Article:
Meat eaters everywhere were probably captivated by the story of Backstreet Bully, the well-known Canadian racehorse that was slaughtered in early January 2013 as meat for human consumption. As a competitive racehorse, his meat would be laced with potentially deadly performance-enhancing drugs. But for Health Canada, the agency charged with the responsibility of protecting humans from meat not fit for human consumption, Backstreet Bully was no different than many racehorses slaughtered every year then packaged for human food. The same can be said for the Canadian Food Inspection Agency (CFIA), operating under the Department of Justice for the Federal Government and responsible for the administration and enforcement of Canada’s agricultural products. No apologies or explanations from either organization. They sure know how to make us feel safe!
Ignore for the moment the abuses heaped upon these poor animals during their competitive lives. Ignore the fact that race folks fill these horses with nasty cancer-causing drugs such as nitrfurazone and bute in the interest of entertainment. Ignore that these horses become living pharmaceutical train wrecks, destined for painful, disease-ridden deaths. The real question for the moment is what drugs are the Health Canada and CFIA inspectors consuming? Apparently, it is not bad enough that they allow our horses to become drug junkies, but then they allow their dead carcasses to be packaged up for our dining pleasure! We owe a debt of gratitude to these inspectors for having our backs when it comes to food safety.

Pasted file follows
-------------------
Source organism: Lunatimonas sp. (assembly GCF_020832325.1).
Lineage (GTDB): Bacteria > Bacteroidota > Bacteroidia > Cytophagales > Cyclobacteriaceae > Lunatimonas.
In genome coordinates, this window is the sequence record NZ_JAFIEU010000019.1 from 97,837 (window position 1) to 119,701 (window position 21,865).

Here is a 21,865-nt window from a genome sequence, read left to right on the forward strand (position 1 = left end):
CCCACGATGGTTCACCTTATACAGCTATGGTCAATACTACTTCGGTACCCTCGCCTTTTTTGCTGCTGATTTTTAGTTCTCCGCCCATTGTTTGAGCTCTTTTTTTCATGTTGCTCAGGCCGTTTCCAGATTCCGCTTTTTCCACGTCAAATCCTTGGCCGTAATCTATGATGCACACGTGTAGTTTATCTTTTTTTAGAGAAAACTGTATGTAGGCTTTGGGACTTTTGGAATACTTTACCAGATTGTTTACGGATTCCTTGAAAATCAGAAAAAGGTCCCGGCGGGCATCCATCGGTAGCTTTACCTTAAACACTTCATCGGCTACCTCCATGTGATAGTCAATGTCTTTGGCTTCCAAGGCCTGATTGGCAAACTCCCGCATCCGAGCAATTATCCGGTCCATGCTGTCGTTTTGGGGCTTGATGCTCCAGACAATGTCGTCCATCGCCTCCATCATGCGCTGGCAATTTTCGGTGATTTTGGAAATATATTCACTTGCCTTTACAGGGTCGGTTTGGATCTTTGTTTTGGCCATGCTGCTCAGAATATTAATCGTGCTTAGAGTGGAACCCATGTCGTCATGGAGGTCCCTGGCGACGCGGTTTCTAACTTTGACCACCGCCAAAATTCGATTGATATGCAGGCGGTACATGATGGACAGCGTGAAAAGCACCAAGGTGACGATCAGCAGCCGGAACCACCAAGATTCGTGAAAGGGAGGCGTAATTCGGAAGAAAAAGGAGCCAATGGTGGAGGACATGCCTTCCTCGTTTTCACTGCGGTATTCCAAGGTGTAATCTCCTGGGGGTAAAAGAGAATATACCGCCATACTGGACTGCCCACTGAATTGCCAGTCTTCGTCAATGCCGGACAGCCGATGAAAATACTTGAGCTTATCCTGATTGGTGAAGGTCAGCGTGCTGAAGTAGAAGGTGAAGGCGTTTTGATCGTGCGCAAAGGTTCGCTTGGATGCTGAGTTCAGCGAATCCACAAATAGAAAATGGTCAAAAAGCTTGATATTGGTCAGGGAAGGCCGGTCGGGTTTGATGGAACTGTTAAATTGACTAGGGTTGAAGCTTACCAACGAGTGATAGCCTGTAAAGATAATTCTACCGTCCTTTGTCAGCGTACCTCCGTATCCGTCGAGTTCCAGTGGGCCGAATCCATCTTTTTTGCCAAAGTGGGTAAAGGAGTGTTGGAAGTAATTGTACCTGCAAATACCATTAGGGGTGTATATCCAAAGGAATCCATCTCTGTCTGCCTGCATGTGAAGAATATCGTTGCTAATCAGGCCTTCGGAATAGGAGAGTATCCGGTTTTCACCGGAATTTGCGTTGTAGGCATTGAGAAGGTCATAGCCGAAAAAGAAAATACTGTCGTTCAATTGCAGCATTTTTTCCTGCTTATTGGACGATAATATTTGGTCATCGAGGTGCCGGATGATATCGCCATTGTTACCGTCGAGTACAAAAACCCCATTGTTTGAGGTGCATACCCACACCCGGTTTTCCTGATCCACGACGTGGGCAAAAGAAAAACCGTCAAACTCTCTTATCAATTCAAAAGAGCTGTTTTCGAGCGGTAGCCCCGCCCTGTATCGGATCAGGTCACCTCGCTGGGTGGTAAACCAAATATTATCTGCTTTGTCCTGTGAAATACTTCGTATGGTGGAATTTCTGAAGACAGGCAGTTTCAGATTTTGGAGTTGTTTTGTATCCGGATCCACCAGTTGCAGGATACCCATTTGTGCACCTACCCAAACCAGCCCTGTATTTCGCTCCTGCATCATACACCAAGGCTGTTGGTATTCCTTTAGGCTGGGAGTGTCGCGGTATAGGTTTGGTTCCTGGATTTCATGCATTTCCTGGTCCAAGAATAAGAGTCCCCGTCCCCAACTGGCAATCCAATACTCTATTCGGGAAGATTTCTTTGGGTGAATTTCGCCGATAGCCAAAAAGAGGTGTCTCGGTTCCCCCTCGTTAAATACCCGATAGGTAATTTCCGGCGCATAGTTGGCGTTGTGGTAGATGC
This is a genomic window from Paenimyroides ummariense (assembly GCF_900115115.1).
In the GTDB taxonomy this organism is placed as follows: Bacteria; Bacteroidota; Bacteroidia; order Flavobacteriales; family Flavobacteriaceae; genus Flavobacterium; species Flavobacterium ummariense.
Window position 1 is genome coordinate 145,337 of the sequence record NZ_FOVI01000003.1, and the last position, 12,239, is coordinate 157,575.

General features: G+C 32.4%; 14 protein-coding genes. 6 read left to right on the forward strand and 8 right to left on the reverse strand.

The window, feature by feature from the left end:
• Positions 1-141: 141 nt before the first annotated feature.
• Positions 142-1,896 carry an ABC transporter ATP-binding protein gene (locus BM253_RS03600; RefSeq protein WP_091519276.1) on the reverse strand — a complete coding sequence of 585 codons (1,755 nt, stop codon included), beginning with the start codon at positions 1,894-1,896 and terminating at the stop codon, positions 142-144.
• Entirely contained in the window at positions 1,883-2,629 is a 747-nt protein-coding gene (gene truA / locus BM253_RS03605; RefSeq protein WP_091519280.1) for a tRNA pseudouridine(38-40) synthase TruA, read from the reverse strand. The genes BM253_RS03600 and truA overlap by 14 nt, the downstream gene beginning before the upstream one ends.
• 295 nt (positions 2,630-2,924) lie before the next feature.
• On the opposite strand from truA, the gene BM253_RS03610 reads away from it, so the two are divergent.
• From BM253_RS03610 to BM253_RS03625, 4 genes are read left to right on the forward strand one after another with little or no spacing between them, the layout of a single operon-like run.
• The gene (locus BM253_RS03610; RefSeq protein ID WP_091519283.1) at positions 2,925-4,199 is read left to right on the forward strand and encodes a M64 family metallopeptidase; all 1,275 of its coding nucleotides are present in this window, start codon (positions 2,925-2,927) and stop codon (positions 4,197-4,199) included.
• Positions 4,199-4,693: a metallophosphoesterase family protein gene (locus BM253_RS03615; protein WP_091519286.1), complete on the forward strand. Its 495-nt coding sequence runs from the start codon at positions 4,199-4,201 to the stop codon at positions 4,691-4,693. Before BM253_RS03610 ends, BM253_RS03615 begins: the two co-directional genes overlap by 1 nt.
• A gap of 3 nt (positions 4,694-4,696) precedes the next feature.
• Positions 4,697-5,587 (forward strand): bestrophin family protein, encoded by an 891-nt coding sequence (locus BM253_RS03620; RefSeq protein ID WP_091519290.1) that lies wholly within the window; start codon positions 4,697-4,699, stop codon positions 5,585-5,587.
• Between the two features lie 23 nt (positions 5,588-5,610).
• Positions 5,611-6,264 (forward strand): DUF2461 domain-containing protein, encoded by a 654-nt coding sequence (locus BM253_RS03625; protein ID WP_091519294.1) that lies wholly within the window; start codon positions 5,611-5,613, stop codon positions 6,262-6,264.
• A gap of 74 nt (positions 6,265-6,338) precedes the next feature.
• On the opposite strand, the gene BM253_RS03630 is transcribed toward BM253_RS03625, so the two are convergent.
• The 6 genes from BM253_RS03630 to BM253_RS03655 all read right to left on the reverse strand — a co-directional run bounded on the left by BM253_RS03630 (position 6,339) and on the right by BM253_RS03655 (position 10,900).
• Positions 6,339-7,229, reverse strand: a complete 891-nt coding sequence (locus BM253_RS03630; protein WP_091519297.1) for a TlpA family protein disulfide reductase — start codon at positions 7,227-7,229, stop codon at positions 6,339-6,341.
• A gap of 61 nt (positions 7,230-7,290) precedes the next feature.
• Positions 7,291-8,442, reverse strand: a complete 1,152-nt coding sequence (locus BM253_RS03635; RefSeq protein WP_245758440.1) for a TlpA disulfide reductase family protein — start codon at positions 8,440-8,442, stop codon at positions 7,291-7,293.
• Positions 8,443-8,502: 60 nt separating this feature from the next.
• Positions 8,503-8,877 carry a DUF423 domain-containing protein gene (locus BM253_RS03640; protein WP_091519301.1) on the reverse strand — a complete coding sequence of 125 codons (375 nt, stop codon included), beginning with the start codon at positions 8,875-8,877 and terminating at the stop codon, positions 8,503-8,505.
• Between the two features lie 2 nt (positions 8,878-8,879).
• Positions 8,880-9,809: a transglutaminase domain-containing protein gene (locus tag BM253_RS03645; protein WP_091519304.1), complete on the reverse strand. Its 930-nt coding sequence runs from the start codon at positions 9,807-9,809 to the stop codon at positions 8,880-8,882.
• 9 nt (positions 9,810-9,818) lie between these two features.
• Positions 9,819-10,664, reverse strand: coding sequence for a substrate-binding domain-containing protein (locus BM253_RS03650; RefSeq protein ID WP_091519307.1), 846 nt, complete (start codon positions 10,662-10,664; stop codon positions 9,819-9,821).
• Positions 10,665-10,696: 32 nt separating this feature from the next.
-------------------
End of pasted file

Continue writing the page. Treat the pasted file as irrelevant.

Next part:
According to Health Canada’s website, they are the arm of the Federal government responsible for helping Canadians maintain and improve their health. Really? This is a maintenance and improvement program we could do without. These horses are not suitable for human consumption. Health Canada’s mandate is to enforce legislation in place to prevent these occurrences by conducting investigations, inspections, seizures and prosecutions. We know this because their website proclaims it to be so. Unfortunately, their investigations and inspections are seldom, sporadic and obviously far from thorough. They are mostly negligent. And, as a result, Canadians and other nations that buy our meat products risk the health of their citizens assuming incorrectly that Health Canada and the CFIA are functioning properly and responsibly.
And, it’s a mistake to assume that the negligence of these government agencies is limited to drug laden horsemeat. Canada has an unenviable record of discovering other forms of tainted meat long after outbreaks of E coli contamination. In October 2012, for example, XL Foods of Alberta dumped hundreds of tonnes of frozen beef into a landfill in the Brooks Alberta but not until they were ordered to do so after a massive outbreak of E coli erupted in late August and early September of that year. The fall out from this catastrophe and others caused the Federal Government enough embarrassment that Government officials began to claim that they were prepared to pass legislation aimed at making the food system safer. So its more legislation they need! I would’ve thought it was more competent inspectors.